In other words, repairing trust with the very people who are most likely to have been forced to take shelter in homeless encampments in Toronto parks in order to survive the pandemic.

Those who take refuge in encampments tend to be the most vulnerable and victimised of people experiencing homelessness, and are more likely to have complex needs that are poorly served by the shelter system.

In their response, Tory and Police Chief James Ramer vowed to listen to and build a relationship with the very same people who are now being beaten and pepper-sprayed, and having their shelters bulldozed.

Tory pledged that he was “personally committed” to renewing a relationship with vulnerable communities, including homeless people. He stated: “The safety of all Toronto residents – every single resident in every community – is my number one priority. Maintaining the trust of all of our communities is extremely important to the ongoing success of the Toronto Police Service.”

And Ramer apologised and stated: “We understand, however, that saying ‘sorry’ only means something if it is followed by demonstrated and sustained action, and a commitment to the marginalised and vulnerable communities most impacted by the issues outlined in this report. We vow to listen to you, and to act.”

A profound betrayal

In her report, Epstein was hopeful that that there was a “genuine commitment” to build a “new relationship between the service and marginalised and vulnerable communities.”

As an institution the police do not seem capable of caring about vulnerable people. And they are now making their disdain clear for reforms that would make them more accountable.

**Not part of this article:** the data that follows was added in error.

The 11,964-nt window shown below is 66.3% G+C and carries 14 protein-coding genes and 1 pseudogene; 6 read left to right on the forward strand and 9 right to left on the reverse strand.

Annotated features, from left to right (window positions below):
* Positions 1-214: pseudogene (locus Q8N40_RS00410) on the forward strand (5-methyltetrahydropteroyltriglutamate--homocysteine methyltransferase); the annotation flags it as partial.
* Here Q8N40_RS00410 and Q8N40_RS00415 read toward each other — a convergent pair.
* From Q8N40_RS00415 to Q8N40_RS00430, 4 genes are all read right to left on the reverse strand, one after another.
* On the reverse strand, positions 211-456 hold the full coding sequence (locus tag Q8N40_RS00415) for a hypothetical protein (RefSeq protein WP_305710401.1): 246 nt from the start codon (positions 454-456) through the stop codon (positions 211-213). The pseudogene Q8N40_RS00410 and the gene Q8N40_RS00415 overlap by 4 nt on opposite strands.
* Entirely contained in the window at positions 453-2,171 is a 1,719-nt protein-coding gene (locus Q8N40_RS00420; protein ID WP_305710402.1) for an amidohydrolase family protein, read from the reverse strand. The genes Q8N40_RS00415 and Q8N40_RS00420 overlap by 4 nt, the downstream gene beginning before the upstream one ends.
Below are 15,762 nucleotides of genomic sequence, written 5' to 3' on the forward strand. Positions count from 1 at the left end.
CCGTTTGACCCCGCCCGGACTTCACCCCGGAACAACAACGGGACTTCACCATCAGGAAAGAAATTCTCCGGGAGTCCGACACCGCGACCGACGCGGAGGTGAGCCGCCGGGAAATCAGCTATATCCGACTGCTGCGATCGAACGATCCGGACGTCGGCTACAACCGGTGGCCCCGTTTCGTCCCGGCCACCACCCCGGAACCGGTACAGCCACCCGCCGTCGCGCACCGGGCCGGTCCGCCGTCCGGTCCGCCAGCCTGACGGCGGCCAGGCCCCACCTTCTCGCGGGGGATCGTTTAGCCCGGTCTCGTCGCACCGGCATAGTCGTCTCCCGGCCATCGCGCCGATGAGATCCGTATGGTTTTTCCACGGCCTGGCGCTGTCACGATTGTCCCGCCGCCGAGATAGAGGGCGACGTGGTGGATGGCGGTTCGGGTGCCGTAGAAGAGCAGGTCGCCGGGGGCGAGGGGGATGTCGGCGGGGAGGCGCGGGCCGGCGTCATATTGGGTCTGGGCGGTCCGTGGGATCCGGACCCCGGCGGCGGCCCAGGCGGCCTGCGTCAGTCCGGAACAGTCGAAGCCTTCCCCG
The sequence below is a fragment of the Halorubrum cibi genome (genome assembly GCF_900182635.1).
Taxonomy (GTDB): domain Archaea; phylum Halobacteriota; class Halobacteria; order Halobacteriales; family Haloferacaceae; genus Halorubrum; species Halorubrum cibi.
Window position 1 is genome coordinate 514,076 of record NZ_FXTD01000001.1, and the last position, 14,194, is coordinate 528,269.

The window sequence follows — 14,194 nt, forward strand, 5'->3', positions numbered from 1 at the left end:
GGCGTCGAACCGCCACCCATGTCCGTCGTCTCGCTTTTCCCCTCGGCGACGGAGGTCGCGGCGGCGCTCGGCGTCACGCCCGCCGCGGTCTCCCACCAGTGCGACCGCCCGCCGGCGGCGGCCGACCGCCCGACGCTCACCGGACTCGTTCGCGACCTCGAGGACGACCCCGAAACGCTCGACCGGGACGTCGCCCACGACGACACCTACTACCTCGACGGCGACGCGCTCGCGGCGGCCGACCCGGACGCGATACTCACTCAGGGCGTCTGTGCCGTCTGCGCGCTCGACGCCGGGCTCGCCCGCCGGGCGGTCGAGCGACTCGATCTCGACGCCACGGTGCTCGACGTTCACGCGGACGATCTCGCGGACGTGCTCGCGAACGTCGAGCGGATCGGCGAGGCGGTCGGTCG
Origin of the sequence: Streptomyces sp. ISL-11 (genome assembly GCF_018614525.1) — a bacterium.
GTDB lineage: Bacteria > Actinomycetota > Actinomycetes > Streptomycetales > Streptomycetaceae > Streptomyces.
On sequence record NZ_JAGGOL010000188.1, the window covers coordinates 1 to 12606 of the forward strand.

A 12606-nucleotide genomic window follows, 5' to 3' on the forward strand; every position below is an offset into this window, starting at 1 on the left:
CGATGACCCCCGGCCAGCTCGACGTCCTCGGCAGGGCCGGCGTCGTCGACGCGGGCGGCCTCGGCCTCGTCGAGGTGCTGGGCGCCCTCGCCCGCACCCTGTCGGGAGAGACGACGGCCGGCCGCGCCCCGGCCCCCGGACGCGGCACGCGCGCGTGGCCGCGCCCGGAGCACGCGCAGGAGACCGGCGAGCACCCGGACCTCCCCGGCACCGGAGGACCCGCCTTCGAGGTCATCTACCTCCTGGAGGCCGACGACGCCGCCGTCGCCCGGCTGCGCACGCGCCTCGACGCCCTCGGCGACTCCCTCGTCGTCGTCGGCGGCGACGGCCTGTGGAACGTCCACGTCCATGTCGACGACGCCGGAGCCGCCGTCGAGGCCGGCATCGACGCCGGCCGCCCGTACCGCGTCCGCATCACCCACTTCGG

The violence used to forcibly evict homeless park users over the past few weeks not only suggests otherwise, but amounts to a profound betrayal of public trust.

The vow of the mayor and police chief to “listen” and “act” in the interests of marginalised people now read as a cynical public relations ploy.

How many “missing persons” did the police create when residents fled the police violence and destruction of their shelters? As an institution the police do not seem capable of caring about vulnerable people. And they are now making their disdain clear for reforms that would make them more accountable.

If the police can so casually ignore a central recommendation resulting from how they failed marginalised people who were targeted by a serial killer, how can we now possibly expect any type of calls for democratic reform to be treated seriously? 

Elliot Fonarev, Cheryl Cheung, Deanna Pikkov and Ferdouse Asefi are research assistants who provided assistance with this piece.

About the Author

Joe Hermer is an Associate Professor at the University of Toronto, and Chair of the Sociology Department at the University of Toronto Scarborough. He works in the area of law and criminology with a particular focus on the policing and regulation of vulnerable populations. He is currently the lead investigator of the Policing and Homelessness Initiative. One of the main projects of this initiative is the mapping of anti-homeless offences located in municipal by-laws across Canada.

Picture: One of homeless tents in Toronto’s Trinity Bellwods Park in October last year; the site was cleared by police in June (© Elena Berd / Shutterstock.com)

This article is republished from The Conversation under a Creative Commons licence. Read the original article here.